Extracting information from users for better usability and experience understanding can be costly. Luckily, user-interviews are great tools to do so cheaply and easily. It often just requires someone who can ask questions and record the answers.
There are times when you have to conduct a user interview urgently, and the timing of it might not be ideal. In those instances, use this guide as a quick and dirty way to conduct interviews with internal/external stakeholders. This guide can be used by both novices as well as new interviewers.
Just take a deep breath and start!
“You cannot understand good design if you do not understand people; design is made for people.”
- Make interviewees feel comfortable: Start by asking a few casual questions. Once you have everything set, introduce the research background, thank them for the interview and inform them that you’re recording the session for research purposes.
- Interview like a smooth conversation: Make the transition from introductions and warm-up questions to your central topic smooth.
- Listen and ask clever questions: Silence is a great tool, but if participants say something interesting, you can find out more by guiding them to share more. Ask open-ended questions that can lead to more descriptive answers. Avoid asking Yes/No type or leading questions that are framed to verify an assumption.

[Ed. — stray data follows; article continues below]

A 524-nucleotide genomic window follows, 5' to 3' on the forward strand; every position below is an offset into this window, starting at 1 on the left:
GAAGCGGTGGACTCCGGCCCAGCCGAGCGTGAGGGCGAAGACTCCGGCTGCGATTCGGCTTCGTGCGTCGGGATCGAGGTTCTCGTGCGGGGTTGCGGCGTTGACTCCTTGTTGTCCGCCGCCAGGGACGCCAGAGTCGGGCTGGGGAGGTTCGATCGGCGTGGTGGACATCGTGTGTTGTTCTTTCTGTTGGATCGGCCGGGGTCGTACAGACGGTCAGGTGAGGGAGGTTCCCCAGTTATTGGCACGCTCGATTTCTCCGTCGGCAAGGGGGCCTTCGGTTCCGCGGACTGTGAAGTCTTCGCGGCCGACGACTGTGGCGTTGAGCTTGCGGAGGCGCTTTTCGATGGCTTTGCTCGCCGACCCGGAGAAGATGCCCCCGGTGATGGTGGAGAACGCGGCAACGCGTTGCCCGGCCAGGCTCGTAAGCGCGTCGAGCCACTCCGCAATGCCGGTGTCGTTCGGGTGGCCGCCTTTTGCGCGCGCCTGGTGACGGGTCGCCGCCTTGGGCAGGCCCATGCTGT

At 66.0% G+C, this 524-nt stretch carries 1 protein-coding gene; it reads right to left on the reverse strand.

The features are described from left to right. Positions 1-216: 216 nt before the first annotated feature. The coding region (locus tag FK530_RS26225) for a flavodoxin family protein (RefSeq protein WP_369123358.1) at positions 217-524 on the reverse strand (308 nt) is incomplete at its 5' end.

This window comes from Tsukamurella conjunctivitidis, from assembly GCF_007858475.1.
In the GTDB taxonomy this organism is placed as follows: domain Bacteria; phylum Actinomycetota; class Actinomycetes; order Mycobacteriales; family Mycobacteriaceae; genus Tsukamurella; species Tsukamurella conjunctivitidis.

- Close the conversation: Express gratitude and ask participants about the interview experience. Ask them if they have any thoughts connected to the topic which you hadn’t raised.
- Please write down your notes/remarks/impressions: It is important to collect your reflections at this point. Because the experience is fresh, you remember things you might not like when listening to your recording.
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- Is holding back: Be aware of the participant and his style of communication. Is he really holding back, or is he just slow to open up and quiet? Take turns with the second researcher to establish a better connection. Be willing to explore what might be making the participant uncomfortable, adjusting your style, and questions to accommodate.
- Isn’t holding back: If the participant really likes to talk, they might feel their stories are taking over the interview and pushing the conversation off-topic. Instead of interrupting, let the participant finish their story or tangent and then ask a question that redirects them back to your original question. As long as you’re getting what you need from the participant, it’s better to wait it out than interrupt the conversation flow.
- Capture exactly what was said.
- Use a combination of audio, video (if required), and written notes.
- Take lots of pictures.
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